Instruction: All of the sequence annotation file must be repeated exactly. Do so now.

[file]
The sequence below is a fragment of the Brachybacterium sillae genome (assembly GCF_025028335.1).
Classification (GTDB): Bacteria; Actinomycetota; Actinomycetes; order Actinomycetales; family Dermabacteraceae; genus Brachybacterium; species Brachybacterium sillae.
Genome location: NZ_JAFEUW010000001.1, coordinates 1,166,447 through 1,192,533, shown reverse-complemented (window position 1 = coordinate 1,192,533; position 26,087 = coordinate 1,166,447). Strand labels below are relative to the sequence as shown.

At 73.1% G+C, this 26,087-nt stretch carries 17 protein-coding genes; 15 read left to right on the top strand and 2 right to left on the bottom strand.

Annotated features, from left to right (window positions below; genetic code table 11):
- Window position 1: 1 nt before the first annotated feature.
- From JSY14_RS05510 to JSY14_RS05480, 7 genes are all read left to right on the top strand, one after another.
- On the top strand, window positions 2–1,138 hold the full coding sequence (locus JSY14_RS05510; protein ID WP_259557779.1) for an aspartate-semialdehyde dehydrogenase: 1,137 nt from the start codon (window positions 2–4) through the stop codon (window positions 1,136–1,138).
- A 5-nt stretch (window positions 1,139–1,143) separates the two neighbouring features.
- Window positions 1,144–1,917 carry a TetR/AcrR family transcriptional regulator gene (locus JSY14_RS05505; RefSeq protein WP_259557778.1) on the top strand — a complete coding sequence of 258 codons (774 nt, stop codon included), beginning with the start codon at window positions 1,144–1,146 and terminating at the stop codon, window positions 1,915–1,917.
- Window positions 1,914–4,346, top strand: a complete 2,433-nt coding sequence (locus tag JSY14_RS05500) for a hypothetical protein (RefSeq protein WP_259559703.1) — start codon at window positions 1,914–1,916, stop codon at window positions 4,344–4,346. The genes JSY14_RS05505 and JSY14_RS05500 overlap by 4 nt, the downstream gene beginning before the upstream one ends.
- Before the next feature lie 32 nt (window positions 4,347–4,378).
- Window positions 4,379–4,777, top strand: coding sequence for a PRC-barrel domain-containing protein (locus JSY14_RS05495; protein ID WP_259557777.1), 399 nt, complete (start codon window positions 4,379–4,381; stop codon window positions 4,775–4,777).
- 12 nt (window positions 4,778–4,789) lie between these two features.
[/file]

The sequence below is a fragment of the Brachybacterium sillae genome (assembly GCF_025028335.1).
Classification (GTDB): Bacteria; Actinomycetota; Actinomycetes; order Actinomycetales; family Dermabacteraceae; genus Brachybacterium; species Brachybacterium sillae.
Genome location: NZ_JAFEUW010000001.1, coordinates 1,166,447 through 1,192,533, shown reverse-complemented (window position 1 = coordinate 1,192,533; position 26,087 = coordinate 1,166,447). Strand labels below are relative to the sequence as shown.

At 73.1% G+C, this 26,087-nt stretch carries 17 protein-coding genes; 15 read left to right on the top strand and 2 right to left on the bottom strand.

Annotated features, from left to right (window positions below; genetic code table 11):
- Window position 1: 1 nt before the first annotated feature.
- From JSY14_RS05510 to JSY14_RS05480, 7 genes are all read left to right on the top strand, one after another.
- On the top strand, window positions 2–1,138 hold the full coding sequence (locus JSY14_RS05510; protein ID WP_259557779.1) for an aspartate-semialdehyde dehydrogenase: 1,137 nt from the start codon (window positions 2–4) through the stop codon (window positions 1,136–1,138).
- A 5-nt stretch (window positions 1,139–1,143) separates the two neighbouring features.
- Window positions 1,144–1,917 carry a TetR/AcrR family transcriptional regulator gene (locus JSY14_RS05505; RefSeq protein WP_259557778.1) on the top strand — a complete coding sequence of 258 codons (774 nt, stop codon included), beginning with the start codon at window positions 1,144–1,146 and terminating at the stop codon, window positions 1,915–1,917.
- Window positions 1,914–4,346, top strand: a complete 2,433-nt coding sequence (locus tag JSY14_RS05500) for a hypothetical protein (RefSeq protein WP_259559703.1) — start codon at window positions 1,914–1,916, stop codon at window positions 4,344–4,346. The genes JSY14_RS05505 and JSY14_RS05500 overlap by 4 nt, the downstream gene beginning before the upstream one ends.
- Before the next feature lie 32 nt (window positions 4,347–4,378).
- Window positions 4,379–4,777, top strand: coding sequence for a PRC-barrel domain-containing protein (locus JSY14_RS05495; protein ID WP_259557777.1), 399 nt, complete (start codon window positions 4,379–4,381; stop codon window positions 4,775–4,777).
- 12 nt (window positions 4,778–4,789) lie between these two features.